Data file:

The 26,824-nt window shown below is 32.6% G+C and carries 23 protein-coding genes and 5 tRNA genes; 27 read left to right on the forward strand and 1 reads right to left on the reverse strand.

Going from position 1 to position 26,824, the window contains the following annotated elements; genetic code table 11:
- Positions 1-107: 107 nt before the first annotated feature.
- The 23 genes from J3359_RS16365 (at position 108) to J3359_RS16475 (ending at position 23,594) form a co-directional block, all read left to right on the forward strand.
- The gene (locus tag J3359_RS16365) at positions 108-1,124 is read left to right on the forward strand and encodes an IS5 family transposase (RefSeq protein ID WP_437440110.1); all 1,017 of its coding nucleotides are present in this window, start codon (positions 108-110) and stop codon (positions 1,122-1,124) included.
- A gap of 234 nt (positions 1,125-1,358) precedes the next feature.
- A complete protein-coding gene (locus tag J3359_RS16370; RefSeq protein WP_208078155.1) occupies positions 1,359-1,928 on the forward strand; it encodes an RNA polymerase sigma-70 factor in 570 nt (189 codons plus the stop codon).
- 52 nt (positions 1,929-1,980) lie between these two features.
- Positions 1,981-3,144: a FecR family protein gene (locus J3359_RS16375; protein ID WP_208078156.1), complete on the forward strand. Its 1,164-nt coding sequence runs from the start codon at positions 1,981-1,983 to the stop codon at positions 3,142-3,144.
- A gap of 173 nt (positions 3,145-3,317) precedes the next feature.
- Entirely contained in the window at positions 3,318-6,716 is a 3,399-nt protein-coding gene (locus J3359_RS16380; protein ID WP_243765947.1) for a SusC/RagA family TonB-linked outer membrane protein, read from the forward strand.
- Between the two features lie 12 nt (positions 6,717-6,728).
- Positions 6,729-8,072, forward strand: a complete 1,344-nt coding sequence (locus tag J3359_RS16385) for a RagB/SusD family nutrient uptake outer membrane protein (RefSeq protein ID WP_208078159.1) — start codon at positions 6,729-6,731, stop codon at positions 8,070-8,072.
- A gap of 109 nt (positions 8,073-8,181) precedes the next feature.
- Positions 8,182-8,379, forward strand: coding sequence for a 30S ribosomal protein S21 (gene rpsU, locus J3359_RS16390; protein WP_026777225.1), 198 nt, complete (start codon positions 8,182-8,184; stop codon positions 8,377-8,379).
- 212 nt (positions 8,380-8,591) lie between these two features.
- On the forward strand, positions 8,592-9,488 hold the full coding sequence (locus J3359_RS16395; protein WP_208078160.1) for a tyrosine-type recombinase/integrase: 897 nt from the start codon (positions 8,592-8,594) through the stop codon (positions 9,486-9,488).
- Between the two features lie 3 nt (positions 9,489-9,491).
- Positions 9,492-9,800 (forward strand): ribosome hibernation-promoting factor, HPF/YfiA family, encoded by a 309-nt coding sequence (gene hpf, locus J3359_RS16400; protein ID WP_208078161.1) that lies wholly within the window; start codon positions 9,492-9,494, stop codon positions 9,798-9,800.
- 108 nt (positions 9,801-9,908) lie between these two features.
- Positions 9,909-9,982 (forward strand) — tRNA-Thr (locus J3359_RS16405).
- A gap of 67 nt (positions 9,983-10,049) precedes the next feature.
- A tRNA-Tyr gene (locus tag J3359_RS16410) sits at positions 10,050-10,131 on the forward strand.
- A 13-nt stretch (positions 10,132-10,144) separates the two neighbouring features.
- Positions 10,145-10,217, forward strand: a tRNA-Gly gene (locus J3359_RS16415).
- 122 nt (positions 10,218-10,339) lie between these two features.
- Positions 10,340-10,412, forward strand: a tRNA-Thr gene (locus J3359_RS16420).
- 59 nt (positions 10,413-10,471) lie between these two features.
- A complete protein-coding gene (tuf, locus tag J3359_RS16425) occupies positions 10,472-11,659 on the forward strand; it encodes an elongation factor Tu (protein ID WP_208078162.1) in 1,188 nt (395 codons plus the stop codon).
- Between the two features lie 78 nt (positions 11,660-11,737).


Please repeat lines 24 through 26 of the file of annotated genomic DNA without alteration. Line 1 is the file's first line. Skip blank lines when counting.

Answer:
- A 13-nt stretch (positions 10,132-10,144) separates the two neighbouring features.
- Positions 10,145-10,217, forward strand: a tRNA-Gly gene (locus J3359_RS16415).
- 122 nt (positions 10,218-10,339) lie between these two features.